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I found this problem in some internet olympiad-prep materials (don't remember the source of this file):

Find the number of $n$-element sequences $(a_1,a_2,\dots,a_n)$ such that $a_1=1$, $a_n=4$ and $a_i\in\{1,2,3,4\}$ and $|a_{i+1}-a_i|=1$ for all $i=1,\dots,n-1$.

Let $X_n$ be the number we want. Obvious values: $X_1=0$, $X_2=0$, $X_3=0$, generally $X_{2k-1}=0$ since we need to go from 1 to 4 and every step is $\pm 1$, so it changes the parity of our term. For the even $n$, I computed $X_4=1$ (as $(1,2,3,4)$ is the only one), $X_6=3$ (as $(1,2,1,2,3,4)$, $(1,2,3,2,3,4)$, $(1,2,3,4,3,4)$ are the only ones) and if I'm not mistaken $X_8=8$, $X_{10}=18$, $X_{12}=50$. Probably there is a recurrence relation between $X_{2k+2}$ and $X_{2k}$ or also previous terms, but I couldn't find it.

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    $\begingroup$ This seems easy enough to brute force with code. By my count, I'm getting $X_{10}=21$ and $X_{12}=55$, $X_{14}=144$. Looking at oeis it would appear to be oeis.org/A001906 though admittedly I don't yet see the connection $\endgroup$
    – JMoravitz
    Nov 30, 2023 at 3:46
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    $\begingroup$ Dirty code in javascript: counter = function(k){count = 0; for(x=2**k; x<2**(k+1); x++){xstr = x.toString(2); outputstr=''; flag = true; lead=0; for(y=1; y<xstr.length; y++){ lead += (+xstr[y] || -1); if (lead<=0 || lead>4){ flag=false; break; } outputstr += '' + lead;} if (lead==4){ console.log(outputstr); count+=1;}} return count;} Opening dev console with F12 in most browsers and pasting that in, you can run count(10) to see the 21 different valid sequences in question. $\endgroup$
    – JMoravitz
    Nov 30, 2023 at 3:52
  • $\begingroup$ Adjusting the code to accept an optional parameter to replace the original upper bound of 4, using an upper bound of 6 instead leads to oeis.org/A005021 and from there I expect the citations if you have access to them should hopefully take you the rest of the way to understanding the problem. Perhaps someone else can explain the special case of 4 and its relation to Fibonacci. Else, I'll sleep on it and might revisit it again tomorrow. $\endgroup$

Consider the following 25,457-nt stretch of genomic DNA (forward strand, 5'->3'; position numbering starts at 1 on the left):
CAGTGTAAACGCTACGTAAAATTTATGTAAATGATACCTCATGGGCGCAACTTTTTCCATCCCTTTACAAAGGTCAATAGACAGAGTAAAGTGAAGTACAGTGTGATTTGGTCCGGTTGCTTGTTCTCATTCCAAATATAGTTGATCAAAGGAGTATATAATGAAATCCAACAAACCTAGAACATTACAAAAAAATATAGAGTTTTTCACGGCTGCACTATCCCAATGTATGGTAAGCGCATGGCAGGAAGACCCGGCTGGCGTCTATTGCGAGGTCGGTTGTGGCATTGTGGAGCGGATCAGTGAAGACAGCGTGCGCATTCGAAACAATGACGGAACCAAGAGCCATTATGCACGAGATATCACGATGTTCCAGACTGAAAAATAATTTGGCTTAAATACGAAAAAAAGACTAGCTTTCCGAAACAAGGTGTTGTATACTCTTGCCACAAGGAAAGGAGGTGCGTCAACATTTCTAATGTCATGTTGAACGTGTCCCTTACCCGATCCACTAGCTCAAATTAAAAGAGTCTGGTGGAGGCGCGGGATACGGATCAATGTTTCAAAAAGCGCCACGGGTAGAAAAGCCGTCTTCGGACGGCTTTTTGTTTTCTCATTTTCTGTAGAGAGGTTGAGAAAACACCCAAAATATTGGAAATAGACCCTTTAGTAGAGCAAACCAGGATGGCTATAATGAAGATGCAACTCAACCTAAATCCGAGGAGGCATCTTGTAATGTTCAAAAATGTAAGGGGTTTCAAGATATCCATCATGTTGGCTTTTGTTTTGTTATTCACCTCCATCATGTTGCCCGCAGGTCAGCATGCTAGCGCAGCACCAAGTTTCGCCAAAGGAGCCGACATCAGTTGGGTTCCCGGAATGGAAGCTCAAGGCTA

– JMoravitz
    Nov 30, 2023 at 4:04
  • $\begingroup$ Something to think about: image $\endgroup$ Nov 30, 2023 at 5:09
  • $\begingroup$ You may find it easier to define four sequences rather than one: $X_{1,n},X_{2,n},X_{3,n},X_{4,n}$, where $X_{i,n}$ is the number of sequences that start at $1$ and end at $i$ after $n$ steps. Then the four recurrences are quite easy to write down in terms of each other. $\endgroup$ Nov 30, 2023 at 20:57

2 Answers 2

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Disclaimer

This answer skips some details, but hopefully it's sufficient to guide you and let you research the details yourself.

The Answer

$$ x_{4+2m}= \left(\frac{5-3\sqrt{5}}{10}\right) \left(\frac{3-\sqrt{5}}{2}\right)^{m} + \left(\frac{5+3\sqrt{5}}{10}\right) \left(\frac{3+\sqrt{5}}{2}\right)^{m} $$

The Process

Define $y_{n}$ similar to $x_{n}$, except we have $a_{n}=2$. We have:

  • $x_{4}=1$, the only sequence is $\left(1,2,3,4\right)$
  • $y_{4}=2$, the sequences are $\left(1,2,3,2\right)$ and $\left(1,2,1,2\right)$

For a sequence to end with

  • $4$, the sequence must end with $\left(...,4,3,4\right)$ or $\left(...,2,3,4\right)$
  • $2$, the sequence must end with $\left(...,4,3,2\right)$, $\left(...,2,1,2\right)$, or $\left(...,2,3,2\right)$